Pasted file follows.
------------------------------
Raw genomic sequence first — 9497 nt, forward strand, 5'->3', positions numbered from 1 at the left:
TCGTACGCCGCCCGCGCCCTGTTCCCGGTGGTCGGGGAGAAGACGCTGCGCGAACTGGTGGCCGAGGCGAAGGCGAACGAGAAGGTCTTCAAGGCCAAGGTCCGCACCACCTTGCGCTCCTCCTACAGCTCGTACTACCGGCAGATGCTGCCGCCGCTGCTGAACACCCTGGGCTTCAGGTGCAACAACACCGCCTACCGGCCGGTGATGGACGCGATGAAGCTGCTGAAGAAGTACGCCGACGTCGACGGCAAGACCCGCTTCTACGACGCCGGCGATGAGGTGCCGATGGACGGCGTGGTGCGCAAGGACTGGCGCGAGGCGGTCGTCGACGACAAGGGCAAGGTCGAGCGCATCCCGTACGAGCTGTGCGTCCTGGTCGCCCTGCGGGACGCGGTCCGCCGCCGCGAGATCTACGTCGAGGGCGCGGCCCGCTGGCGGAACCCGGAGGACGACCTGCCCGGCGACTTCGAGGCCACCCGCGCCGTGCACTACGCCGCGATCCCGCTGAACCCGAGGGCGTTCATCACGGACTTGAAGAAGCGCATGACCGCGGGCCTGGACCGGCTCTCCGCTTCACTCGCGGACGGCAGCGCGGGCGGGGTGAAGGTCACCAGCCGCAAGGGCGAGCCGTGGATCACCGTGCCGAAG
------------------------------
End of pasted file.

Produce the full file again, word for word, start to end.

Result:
Raw genomic sequence first — 9497 nt, forward strand, 5'->3', positions numbered from 1 at the left:
TCGTACGCCGCCCGCGCCCTGTTCCCGGTGGTCGGGGAGAAGACGCTGCGCGAACTGGTGGCCGAGGCGAAGGCGAACGAGAAGGTCTTCAAGGCCAAGGTCCGCACCACCTTGCGCTCCTCCTACAGCTCGTACTACCGGCAGATGCTGCCGCCGCTGCTGAACACCCTGGGCTTCAGGTGCAACAACACCGCCTACCGGCCGGTGATGGACGCGATGAAGCTGCTGAAGAAGTACGCCGACGTCGACGGCAAGACCCGCTTCTACGACGCCGGCGATGAGGTGCCGATGGACGGCGTGGTGCGCAAGGACTGGCGCGAGGCGGTCGTCGACGACAAGGGCAAGGTCGAGCGCATCCCGTACGAGCTGTGCGTCCTGGTCGCCCTGCGGGACGCGGTCCGCCGCCGCGAGATCTACGTCGAGGGCGCGGCCCGCTGGCGGAACCCGGAGGACGACCTGCCCGGCGACTTCGAGGCCACCCGCGCCGTGCACTACGCCGCGATCCCGCTGAACCCGAGGGCGTTCATCACGGACTTGAAGAAGCGCATGACCGCGGGCCTGGACCGGCTCTCCGCTTCACTCGCGGACGGCAGCGCGGGCGGGGTGAAGGTCACCAGCCGCAAGGGCGAGCCGTGGATCACCGTGCCGAAG